Skyview Elementary hosts grand opening of outdoor classroom
April 25, 2017
Skyview Elementary students, parents, teachers and volunteers crowded together Friday to celebrate the grand opening of their outdoor classroom.
The cold weather did not halt the excitement of those who helped make the community outdoor classroom a reality.
Skyview teacher Kendra Jacoby set out to create the classroom when she felt technology had too much of a hold on her students and felt exploring the outdoors could inspire a new way of learning.
Jacoby's inspiration for the classroom came when her Roots and Shoots environmental learning program noticed their dying wetlands area and started brainstorming what to do with it.
“It gives students an open space to be as loud as they want to and to learn as deep as they want to.” Emily BradleyFifth grade teacher
Nearly five years later with the help of grants, donations, volunteers and dedication, the classroom opened.
Construction began in June after Jacoby applied for and received a $60,000 grant from Great Outdoors Colorado.
Jacoby then got in touch with landscape architect, Jennifer Gardner.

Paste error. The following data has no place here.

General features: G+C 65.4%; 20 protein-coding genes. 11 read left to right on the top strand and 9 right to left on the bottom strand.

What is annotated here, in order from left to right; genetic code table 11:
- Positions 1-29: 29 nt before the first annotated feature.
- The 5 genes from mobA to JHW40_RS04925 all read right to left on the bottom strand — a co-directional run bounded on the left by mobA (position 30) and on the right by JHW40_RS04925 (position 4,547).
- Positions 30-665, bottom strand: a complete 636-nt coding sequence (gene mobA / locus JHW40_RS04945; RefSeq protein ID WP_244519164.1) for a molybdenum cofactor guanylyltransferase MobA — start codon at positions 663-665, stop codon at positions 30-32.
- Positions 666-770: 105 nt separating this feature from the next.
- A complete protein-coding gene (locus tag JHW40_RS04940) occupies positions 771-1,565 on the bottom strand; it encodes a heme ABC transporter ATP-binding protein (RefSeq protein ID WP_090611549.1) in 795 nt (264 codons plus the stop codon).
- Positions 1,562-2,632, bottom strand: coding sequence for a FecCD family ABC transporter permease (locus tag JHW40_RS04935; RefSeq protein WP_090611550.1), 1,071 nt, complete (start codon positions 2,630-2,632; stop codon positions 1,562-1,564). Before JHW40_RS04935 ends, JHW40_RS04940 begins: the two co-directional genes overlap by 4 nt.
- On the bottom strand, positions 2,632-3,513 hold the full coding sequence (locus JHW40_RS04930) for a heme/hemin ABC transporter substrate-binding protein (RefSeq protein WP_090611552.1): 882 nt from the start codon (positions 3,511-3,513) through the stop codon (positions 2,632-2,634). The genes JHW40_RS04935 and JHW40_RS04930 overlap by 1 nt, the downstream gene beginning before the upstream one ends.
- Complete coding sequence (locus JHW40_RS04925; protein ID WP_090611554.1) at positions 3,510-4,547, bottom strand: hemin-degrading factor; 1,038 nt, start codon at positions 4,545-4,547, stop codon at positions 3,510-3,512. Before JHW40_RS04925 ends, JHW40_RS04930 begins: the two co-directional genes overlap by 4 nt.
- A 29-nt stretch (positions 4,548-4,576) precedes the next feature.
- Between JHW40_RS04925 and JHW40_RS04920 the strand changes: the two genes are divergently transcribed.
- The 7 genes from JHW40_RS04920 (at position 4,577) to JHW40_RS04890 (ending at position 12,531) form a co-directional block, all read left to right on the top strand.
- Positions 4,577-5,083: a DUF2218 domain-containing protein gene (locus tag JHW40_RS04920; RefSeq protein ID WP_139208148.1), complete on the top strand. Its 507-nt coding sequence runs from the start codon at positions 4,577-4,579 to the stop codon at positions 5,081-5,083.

"I met with the group and when they asked me if I wanted to be a part of the project I was like, 'yes please!' " Gardner said.
She listened to what they wanted to include in the classroom and left most of the design up to the students and teachers.
The outdoor space includes a music area, two bat houses, a science lab, an art area, a pollinator garden, a native plant finder and a digging zone. The space is tied together through paths, benches and study spaces.
"Now anything they could do inside they can do outside," Gardner said.
Susannah Vargas has two children at Skyview, one in third grade and one in fifth grade. Vargas's son has special needs, and she said she thinks the outdoor classroom offers a new learning environment for all.
"I like how it encourages different ways to learn," Vargas said.
Teachers also expressed their enthusiasm for the classroom.
"It gives students an open space to be as loud as they want to and to learn as deep as they want to," fifth grade teacher Emily Bradley said. "It offers more freedom than a classroom can provide."
Students started making use of the outdoor classroom since the beginning of the school year and it is popular among both students and teachers.
"When the weather is nice out we fight over time slots," Bradley said.
Once a quarter students participate in Take Me Outside Day in which each class must spend at least one hour of class time outside. This could be during a math or science or art class.
During the grand opening ceremony, Skyview principal Tammy Seib told a story about a falcon, Skyview's school mascot, flying above the project.
"It felt like he was giving us his blessing or thanking us," Seib said. "I think it was a sign to persevere and never give up."